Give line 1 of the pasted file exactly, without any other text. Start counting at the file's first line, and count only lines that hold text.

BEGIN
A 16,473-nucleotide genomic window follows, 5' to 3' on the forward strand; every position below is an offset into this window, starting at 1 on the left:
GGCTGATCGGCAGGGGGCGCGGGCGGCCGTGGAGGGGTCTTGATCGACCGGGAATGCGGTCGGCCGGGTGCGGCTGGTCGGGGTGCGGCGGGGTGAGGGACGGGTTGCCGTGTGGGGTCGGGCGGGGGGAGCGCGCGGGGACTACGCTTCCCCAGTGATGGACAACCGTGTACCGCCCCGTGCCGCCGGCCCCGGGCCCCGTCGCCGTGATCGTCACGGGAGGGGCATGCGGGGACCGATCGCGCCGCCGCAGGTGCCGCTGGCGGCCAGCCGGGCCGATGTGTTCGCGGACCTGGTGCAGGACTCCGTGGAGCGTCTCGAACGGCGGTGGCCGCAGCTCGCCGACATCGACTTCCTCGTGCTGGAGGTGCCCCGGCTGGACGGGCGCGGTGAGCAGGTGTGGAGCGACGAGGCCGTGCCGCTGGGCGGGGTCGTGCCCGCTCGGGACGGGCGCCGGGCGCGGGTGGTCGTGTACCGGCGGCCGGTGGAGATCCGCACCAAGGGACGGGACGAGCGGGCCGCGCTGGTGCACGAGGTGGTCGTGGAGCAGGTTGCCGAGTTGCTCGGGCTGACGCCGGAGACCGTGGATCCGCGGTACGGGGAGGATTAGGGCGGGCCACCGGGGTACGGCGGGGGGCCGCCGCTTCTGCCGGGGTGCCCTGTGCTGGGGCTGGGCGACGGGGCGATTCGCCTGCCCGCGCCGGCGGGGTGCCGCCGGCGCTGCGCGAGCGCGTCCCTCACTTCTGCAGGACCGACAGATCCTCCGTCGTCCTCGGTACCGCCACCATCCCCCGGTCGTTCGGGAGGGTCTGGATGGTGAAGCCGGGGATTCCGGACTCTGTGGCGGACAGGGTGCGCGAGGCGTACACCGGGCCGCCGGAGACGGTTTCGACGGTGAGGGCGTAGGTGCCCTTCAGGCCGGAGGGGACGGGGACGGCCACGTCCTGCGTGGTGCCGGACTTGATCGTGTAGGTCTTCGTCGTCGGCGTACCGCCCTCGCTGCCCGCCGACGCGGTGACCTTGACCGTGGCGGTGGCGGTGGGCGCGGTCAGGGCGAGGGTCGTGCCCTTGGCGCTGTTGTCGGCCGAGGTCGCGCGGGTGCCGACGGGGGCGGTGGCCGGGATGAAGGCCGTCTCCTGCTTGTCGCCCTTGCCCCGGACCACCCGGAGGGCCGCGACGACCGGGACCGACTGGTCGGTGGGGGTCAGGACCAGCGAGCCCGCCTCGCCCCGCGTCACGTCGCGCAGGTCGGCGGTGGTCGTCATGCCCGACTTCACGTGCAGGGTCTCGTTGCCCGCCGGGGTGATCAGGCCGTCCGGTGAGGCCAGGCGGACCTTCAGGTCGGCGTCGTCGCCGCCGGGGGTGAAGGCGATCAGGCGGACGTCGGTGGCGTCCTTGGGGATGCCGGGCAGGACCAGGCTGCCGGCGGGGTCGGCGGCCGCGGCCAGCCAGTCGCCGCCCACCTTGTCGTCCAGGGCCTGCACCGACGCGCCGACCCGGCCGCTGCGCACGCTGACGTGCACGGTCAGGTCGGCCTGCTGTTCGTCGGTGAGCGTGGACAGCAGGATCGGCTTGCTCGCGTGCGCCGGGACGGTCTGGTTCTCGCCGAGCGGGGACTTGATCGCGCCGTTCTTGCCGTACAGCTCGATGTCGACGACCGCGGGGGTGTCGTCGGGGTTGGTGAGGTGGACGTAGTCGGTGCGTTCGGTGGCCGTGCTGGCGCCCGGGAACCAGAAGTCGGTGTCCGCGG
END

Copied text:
A 16,473-nucleotide genomic window follows, 5' to 3' on the forward strand; every position below is an offset into this window, starting at 1 on the left: